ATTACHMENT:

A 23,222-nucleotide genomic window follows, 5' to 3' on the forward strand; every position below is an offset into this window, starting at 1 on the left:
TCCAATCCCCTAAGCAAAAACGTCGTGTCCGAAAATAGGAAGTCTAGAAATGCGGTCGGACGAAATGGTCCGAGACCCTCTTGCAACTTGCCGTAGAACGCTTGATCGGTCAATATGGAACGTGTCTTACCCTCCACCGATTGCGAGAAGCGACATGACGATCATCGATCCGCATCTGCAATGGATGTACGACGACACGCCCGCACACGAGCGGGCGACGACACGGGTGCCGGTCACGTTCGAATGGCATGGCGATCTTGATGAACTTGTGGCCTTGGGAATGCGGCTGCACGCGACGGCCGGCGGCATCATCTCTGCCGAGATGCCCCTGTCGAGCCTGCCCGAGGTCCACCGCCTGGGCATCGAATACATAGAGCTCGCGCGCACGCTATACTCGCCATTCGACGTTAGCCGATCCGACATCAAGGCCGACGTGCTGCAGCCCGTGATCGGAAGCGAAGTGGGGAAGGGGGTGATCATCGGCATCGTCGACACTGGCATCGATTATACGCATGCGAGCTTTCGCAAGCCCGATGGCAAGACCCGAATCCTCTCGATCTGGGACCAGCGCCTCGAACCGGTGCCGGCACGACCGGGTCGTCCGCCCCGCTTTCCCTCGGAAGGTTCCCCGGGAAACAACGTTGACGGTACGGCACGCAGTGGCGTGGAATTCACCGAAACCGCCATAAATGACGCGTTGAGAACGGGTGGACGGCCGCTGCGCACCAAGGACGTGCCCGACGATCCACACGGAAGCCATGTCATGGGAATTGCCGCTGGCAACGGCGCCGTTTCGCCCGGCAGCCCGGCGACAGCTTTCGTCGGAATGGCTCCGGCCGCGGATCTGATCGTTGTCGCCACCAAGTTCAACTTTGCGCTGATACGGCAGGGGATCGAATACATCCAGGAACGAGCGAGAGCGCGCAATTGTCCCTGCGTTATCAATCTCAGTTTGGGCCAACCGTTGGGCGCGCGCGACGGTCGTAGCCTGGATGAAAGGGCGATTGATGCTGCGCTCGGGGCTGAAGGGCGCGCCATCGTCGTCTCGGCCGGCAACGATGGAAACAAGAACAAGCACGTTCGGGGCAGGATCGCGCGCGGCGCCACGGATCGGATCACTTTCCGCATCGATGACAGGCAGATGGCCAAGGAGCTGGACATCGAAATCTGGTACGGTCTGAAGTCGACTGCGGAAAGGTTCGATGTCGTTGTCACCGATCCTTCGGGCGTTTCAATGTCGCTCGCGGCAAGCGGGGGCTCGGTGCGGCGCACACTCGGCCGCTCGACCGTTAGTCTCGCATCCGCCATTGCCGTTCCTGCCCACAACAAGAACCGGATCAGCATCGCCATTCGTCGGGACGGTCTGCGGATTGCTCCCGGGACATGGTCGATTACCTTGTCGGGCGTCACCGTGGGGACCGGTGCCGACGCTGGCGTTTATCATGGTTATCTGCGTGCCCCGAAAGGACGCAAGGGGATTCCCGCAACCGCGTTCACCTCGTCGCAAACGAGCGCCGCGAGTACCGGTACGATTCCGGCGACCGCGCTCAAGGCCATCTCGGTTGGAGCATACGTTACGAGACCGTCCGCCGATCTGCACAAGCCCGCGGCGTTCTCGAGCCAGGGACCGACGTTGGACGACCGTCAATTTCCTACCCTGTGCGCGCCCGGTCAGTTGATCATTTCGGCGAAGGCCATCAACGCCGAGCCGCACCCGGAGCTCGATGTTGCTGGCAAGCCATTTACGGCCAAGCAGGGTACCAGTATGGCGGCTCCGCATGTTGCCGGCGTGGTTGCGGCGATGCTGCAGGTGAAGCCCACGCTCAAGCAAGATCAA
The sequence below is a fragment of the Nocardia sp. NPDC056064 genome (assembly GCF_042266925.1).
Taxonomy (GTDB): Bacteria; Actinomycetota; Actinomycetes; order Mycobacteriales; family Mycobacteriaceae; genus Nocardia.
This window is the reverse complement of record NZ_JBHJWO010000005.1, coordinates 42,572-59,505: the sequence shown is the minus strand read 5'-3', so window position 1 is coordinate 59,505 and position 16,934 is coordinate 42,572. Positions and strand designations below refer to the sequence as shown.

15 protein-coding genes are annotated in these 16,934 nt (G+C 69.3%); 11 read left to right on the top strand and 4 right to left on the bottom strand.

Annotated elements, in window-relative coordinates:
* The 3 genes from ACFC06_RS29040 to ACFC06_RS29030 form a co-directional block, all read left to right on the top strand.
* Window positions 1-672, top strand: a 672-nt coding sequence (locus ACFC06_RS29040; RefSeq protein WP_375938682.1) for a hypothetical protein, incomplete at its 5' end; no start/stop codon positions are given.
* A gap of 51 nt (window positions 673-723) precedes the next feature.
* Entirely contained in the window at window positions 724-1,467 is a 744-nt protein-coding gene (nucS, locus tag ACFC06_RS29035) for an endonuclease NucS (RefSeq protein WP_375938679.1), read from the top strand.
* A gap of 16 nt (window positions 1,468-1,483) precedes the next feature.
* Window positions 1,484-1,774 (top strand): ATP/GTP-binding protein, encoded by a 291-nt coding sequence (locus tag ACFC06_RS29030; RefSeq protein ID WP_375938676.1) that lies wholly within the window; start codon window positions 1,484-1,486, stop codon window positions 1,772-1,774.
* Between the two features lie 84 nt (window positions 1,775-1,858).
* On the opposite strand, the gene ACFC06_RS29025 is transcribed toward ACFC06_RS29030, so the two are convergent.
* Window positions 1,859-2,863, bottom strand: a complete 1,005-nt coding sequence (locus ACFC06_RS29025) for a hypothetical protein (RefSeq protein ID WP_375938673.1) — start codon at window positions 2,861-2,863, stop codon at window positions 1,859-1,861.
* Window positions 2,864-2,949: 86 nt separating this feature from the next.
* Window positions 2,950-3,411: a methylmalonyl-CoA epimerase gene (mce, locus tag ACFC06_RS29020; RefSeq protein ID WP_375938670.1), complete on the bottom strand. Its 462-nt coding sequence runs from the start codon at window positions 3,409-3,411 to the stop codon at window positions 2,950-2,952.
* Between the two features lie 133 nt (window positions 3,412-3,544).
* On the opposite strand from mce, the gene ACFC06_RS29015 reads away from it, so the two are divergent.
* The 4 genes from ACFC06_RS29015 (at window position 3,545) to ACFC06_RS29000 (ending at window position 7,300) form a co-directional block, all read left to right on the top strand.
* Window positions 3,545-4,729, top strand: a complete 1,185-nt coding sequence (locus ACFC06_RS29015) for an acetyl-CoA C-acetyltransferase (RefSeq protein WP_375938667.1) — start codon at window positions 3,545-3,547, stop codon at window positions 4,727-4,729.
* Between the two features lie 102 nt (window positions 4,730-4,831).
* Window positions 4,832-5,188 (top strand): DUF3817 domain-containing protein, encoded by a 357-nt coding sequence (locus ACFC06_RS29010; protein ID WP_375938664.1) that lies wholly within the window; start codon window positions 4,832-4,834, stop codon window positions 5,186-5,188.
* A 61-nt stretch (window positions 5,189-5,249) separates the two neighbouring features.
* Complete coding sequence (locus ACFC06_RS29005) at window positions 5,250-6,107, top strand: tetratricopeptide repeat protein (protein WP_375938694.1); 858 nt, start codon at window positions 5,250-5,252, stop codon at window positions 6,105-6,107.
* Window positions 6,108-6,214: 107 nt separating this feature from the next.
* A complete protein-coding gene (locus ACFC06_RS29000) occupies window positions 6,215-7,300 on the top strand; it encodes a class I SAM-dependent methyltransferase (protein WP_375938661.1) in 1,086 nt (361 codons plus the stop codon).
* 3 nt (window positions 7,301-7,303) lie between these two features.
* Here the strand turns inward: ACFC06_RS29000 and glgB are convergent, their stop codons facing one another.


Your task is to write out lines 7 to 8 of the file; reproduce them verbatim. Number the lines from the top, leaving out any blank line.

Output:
Annotated elements, in window-relative coordinates:
* The 3 genes from ACFC06_RS29040 to ACFC06_RS29030 form a co-directional block, all read left to right on the top strand.